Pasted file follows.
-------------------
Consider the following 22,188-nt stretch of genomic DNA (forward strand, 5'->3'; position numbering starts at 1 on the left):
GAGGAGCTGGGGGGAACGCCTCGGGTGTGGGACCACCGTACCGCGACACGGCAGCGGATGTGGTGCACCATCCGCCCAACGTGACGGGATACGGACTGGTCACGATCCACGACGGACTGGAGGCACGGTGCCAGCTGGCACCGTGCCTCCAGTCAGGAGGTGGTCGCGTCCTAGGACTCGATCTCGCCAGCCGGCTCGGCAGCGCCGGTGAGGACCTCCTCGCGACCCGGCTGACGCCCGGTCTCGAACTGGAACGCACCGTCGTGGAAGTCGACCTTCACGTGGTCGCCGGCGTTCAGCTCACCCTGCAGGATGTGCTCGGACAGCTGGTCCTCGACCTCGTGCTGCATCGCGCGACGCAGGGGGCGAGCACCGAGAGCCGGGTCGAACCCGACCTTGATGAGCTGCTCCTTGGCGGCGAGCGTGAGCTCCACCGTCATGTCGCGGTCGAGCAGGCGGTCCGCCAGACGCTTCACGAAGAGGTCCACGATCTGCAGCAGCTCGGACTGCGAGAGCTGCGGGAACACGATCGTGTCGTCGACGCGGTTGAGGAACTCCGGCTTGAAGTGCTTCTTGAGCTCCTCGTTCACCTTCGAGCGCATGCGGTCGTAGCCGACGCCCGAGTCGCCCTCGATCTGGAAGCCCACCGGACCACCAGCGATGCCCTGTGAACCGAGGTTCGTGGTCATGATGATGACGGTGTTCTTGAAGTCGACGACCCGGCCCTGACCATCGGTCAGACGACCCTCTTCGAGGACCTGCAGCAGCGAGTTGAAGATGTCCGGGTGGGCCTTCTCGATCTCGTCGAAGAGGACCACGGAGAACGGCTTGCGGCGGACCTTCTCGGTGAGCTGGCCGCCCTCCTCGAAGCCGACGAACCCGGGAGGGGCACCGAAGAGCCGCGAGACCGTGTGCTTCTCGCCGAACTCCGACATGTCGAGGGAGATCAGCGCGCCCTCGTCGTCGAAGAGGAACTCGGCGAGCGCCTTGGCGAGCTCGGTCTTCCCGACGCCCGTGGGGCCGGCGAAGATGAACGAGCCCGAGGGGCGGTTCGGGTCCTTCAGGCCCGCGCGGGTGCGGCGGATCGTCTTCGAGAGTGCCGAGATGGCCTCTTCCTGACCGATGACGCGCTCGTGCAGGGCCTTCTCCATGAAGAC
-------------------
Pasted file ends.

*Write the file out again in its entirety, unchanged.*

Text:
Consider the following 22,188-nt stretch of genomic DNA (forward strand, 5'->3'; position numbering starts at 1 on the left):
GAGGAGCTGGGGGGAACGCCTCGGGTGTGGGACCACCGTACCGCGACACGGCAGCGGATGTGGTGCACCATCCGCCCAACGTGACGGGATACGGACTGGTCACGATCCACGACGGACTGGAGGCACGGTGCCAGCTGGCACCGTGCCTCCAGTCAGGAGGTGGTCGCGTCCTAGGACTCGATCTCGCCAGCCGGCTCGGCAGCGCCGGTGAGGACCTCCTCGCGACCCGGCTGACGCCCGGTCTCGAACTGGAACGCACCGTCGTGGAAGTCGACCTTCACGTGGTCGCCGGCGTTCAGCTCACCCTGCAGGATGTGCTCGGACAGCTGGTCCTCGACCTCGTGCTGCATCGCGCGACGCAGGGGGCGAGCACCGAGAGCCGGGTCGAACCCGACCTTGATGAGCTGCTCCTTGGCGGCGAGCGTGAGCTCCACCGTCATGTCGCGGTCGAGCAGGCGGTCCGCCAGACGCTTCACGAAGAGGTCCACGATCTGCAGCAGCTCGGACTGCGAGAGCTGCGGGAACACGATCGTGTCGTCGACGCGGTTGAGGAACTCCGGCTTGAAGTGCTTCTTGAGCTCCTCGTTCACCTTCGAGCGCATGCGGTCGTAGCCGACGCCCGAGTCGCCCTCGATCTGGAAGCCCACCGGACCACCAGCGATGCCCTGTGAACCGAGGTTCGTGGTCATGATGATGACGGTGTTCTTGAAGTCGACGACCCGGCCCTGACCATCGGTCAGACGACCCTCTTCGAGGACCTGCAGCAGCGAGTTGAAGATGTCCGGGTGGGCCTTCTCGATCTCGTCGAAGAGGACCACGGAGAACGGCTTGCGGCGGACCTTCTCGGTGAGCTGGCCGCCCTCCTCGAAGCCGACGAACCCGGGAGGGGCACCGAAGAGCCGCGAGACCGTGTGCTTCTCGCCGAACTCCGACATGTCGAGGGAGATCAGCGCGCCCTCGTCGTCGAAGAGGAACTCGGCGAGCGCCTTGGCGAGCTCGGTCTTCCCGACGCCCGTGGGGCCGGCGAAGATGAACGAGCCCGAGGGGCGGTTCGGGTCCTTCAGGCCCGCGCGGGTGCGGCGGATCGTCTTCGAGAGTGCCGAGATGGCCTCTTCCTGACCGATGACGCGCTCGTGCAGGGCCTTCTCCATGAAGAC